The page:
The issue - Slander

15th October 2010 at 01:00
When a disgruntled parent goes too far with a complaint and makes a potentially slanderous comment about you, it pays to know your rights

A run-in with parents is something most teachers experience from time to time - angry words at the school gate or a frank exchange at parents' evening. But what if it goes further than that?

At St Alban's Primary School in Cardiff, two parents were threatened with legal action for making what heads' union the NAHT alleged were "false and slanderous statements about the headteacher". And it is not hard to find other examples of disgruntled parents trying to undermine a teacher's reputation.

One poster on the TES forums recalls how a parent sent out more than 60 letters detailing why they thought she was incompetent.

There have also been several cases of parents waging online campaigns against teachers through Facebook or even dedicated websites. And face-to-face confrontation is far from being a thing of the past - one secondary teacher recently called the Teacher Support Network (TSN) after a parent visited the school repeatedly to complain about him and then burst in on his class to abuse him in person.

"There are boundaries that should not be crossed," says Julian Stanley, chief executive of the TSN.

"If a teacher feels intimidated or threatened, then it's clear that things have gone too far. Problems usually arise when parents feel they have no outlet for their frustrations, so it is vital that schools have a clear policy, and teachers and parents know the procedure for airing grievances."

But that is not always enough. Some parents refuse to play by the rules and if mediation and negotiation do not work you may need a different approach. Schools can ban a parent from the premises simply by sending a letter explaining their reasons. But if someone is spreading malicious gossip there may be a case for legal action.

"A parent could be liable for defamation if they make untrue statements in public that are damaging to a teacher's reputation," says Mark Blois, an education specialist at legal firm Browne Jacobson. He also points out that if malicious comments are repeated and cause distress, this could amount to harassment. "But either way," he warns, "the time and cost involved in bringing a case to court is considerable."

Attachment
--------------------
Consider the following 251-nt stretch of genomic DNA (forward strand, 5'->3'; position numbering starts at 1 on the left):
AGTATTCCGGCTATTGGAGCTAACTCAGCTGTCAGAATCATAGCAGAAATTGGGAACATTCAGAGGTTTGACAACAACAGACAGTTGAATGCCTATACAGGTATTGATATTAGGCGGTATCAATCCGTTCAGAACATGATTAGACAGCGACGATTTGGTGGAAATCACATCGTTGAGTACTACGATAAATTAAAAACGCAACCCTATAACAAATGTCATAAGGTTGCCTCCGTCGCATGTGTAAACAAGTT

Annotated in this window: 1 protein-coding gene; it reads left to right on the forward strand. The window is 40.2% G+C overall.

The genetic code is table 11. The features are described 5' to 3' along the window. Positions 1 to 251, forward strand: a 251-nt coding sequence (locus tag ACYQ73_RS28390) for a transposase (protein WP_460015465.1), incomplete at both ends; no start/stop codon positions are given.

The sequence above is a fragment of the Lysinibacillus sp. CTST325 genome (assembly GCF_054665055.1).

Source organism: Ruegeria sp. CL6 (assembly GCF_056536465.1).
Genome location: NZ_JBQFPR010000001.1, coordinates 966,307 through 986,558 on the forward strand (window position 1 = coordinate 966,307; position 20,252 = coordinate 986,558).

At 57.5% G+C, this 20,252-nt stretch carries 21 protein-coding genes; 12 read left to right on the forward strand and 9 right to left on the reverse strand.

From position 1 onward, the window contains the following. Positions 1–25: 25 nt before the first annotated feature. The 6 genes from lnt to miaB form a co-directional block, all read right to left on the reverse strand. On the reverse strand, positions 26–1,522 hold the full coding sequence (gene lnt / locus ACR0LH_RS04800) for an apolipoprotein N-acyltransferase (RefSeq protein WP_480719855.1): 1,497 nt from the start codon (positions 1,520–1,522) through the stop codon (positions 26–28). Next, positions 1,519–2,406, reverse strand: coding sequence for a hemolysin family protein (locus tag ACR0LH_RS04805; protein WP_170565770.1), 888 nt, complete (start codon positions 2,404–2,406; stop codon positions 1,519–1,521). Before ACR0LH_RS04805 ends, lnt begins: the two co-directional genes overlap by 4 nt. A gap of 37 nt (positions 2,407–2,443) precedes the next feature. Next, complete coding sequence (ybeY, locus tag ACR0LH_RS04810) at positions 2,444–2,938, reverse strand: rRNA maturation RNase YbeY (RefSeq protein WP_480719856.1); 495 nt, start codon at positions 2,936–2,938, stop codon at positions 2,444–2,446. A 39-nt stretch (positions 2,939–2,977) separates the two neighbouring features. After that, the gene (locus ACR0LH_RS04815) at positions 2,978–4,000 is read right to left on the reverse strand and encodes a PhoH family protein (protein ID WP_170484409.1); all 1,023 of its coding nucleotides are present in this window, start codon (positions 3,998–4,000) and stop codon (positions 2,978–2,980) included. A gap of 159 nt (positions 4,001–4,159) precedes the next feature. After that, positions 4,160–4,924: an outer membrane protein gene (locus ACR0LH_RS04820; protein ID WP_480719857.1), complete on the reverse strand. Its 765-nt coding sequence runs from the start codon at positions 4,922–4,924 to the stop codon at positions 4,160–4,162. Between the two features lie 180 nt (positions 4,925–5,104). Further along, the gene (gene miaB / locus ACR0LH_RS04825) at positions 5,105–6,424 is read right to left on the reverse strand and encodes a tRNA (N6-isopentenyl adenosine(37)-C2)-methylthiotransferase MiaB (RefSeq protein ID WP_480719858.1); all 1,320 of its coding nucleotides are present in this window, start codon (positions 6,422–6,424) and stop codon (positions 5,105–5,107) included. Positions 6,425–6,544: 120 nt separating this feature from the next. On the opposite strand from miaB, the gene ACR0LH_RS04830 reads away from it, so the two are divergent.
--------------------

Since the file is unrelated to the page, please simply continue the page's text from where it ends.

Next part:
Sion Humphreys, assistant secretary of the NAHT, insists he has no qualms about getting the lawyers involved in cases like the recent dispute at St Alban's Primary School.

"If a professional reputation is being unfairly damaged you have to act quickly because rumours and ill-informed criticism can soon get out hand. Parents need to use the proper channels. They need to know that they can't just vent their spleen and say whatever they like."

In many cases, merely making parents aware of the legal implications is enough to put a stop to over-the-top outbursts. Once the situation has calmed down, it is often possible to go back to common-sense discussion and settle problems that way.

"Bringing difficult parents on board is a skill that has to be learnt," says Julian Stanley. "The key is on-going communication and contact between teachers and parents when things are going well, not just when there is a problem."

WHAT TO DO

- Ensure all parents are aware of correct grievance and complaints procedures.

- If you feel you are being defamed or harassed then consult your union.

- Contact the police if you feel threatened.

- Try not to let ill-feelings towards a parent affect your relationship with their child.

Teacher Support Network: http:teachersupport.info

Browne Jacobson: www.brownejacobson.com.

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